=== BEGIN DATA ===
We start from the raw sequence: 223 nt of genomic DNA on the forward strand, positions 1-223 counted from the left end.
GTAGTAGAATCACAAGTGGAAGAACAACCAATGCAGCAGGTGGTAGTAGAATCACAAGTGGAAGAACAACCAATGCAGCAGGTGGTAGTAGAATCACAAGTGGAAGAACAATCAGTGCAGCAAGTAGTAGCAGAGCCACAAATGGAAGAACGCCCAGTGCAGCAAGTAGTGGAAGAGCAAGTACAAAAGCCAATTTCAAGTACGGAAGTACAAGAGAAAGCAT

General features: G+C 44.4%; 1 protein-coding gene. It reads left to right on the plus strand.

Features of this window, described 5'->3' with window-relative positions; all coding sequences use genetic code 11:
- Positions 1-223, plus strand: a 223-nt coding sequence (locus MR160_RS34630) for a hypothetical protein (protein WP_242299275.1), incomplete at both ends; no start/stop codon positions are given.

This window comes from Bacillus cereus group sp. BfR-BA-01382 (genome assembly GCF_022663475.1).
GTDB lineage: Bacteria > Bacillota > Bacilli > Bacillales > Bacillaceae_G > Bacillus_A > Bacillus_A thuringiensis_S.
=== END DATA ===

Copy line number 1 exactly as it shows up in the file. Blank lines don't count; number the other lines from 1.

We start from the raw sequence: 223 nt of genomic DNA on the forward strand, positions 1-223 counted from the left end.